Onco-T results are a game-changer for cancer treatment and monitoring progress.
As you progress with your treatment, the package of information provided by the Onco-T test can be a powerful tool to assess how well things are going with your cancer treatment.
The Onco-T test records a baseline of your cancer status as you start your cancer treatment. This will include baseline values for circulating tumor cell (CTC) count, phenotype markers, and stemness markers in your bloodstream.
The Onco-T test is designed to provide comprehensive information about cancer progression and its future prognosis.
Purpose of the Onco-T Test
Let’s look at the three types of information returned by the OncoTrace test and their purpose in developing an individualized treatment plan for you.
The CTC count gives a reading of the presence of cancer cells in your bloodstream. If the number has gone up from its baseline after treatment, it means your treatment is not effective, and our lab may recommend changing the treatment course.
On the other hand, if the CTC count shows a decline, it can be inferred that the treatment is effective, and you will want to continue with your current treatment.
In some cases, though, the CTC count may show plateauing, which means that the treatment may be working to some extent. This may indicate that you may need to add another treatment method to your plan for better results.
The CTC count helps your care practitioners assess the efficacy of the established treatment protocols. And you can see a direct correlation between the CTC count and the growth or decline in cancer cells in your body.
The Onco-T test also provides information about phenotype markers for your cancer cells. These are tissue markers that identify the tissue where the tumor cells originate.
As the cancer cells leave the primary tumor, they move through the body in different stages of development. The general population of cancer cells is accompanied by other unique sub-populations of those cells, which may have slightly different characteristics.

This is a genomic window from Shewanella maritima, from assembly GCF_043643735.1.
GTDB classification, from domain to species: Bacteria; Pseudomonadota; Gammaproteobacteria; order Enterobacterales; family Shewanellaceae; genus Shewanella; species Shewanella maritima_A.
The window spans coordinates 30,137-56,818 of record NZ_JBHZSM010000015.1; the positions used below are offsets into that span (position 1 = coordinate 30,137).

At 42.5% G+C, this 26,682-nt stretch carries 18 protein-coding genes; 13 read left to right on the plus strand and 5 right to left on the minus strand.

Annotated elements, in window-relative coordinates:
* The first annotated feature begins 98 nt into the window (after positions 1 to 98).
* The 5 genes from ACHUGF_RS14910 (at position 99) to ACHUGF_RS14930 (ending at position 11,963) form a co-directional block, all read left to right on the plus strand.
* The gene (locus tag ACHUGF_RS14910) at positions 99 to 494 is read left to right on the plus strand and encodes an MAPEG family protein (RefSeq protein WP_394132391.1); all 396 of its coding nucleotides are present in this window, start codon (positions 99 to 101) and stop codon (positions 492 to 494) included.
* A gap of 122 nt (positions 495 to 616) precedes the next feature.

The uniqueness of the information provided by phenotype markers gives information about the cells’ tissue of origin. This means that if you have multiple primary cancer tumors in the body, this marker can throw light on that fact.
Phenotypic biomarkers are useful for:
Screening - Identifying at-risk individuals
Diagnosis - Confirming the presence of cancer
Staging and prognosis - Risk stratifying and predicting disease outcome
Companion diagnostics - Predicting the response to drugs
Monitoring disease - Evaluating therapeutic response and recurrence
The third type of information recorded by the Onco-T test is data on the stem cell markers for your cancer, called the stemness markers. The stemness markers provide information on the behavior and activity level of cancer cells in the bloodstream.
It is ideal to have these markers show up as inactive or turned “Off.” And when treatment is effective, you will see these markers change from positive to negative over time. Even when the CTC count is low, if these markers are positive, it means the cancer is still present in the body. In true remission, these markers are negative.
We use the status of the stemness markers to empower you and your care team with information that tells you about what is happening with your cancer at all times.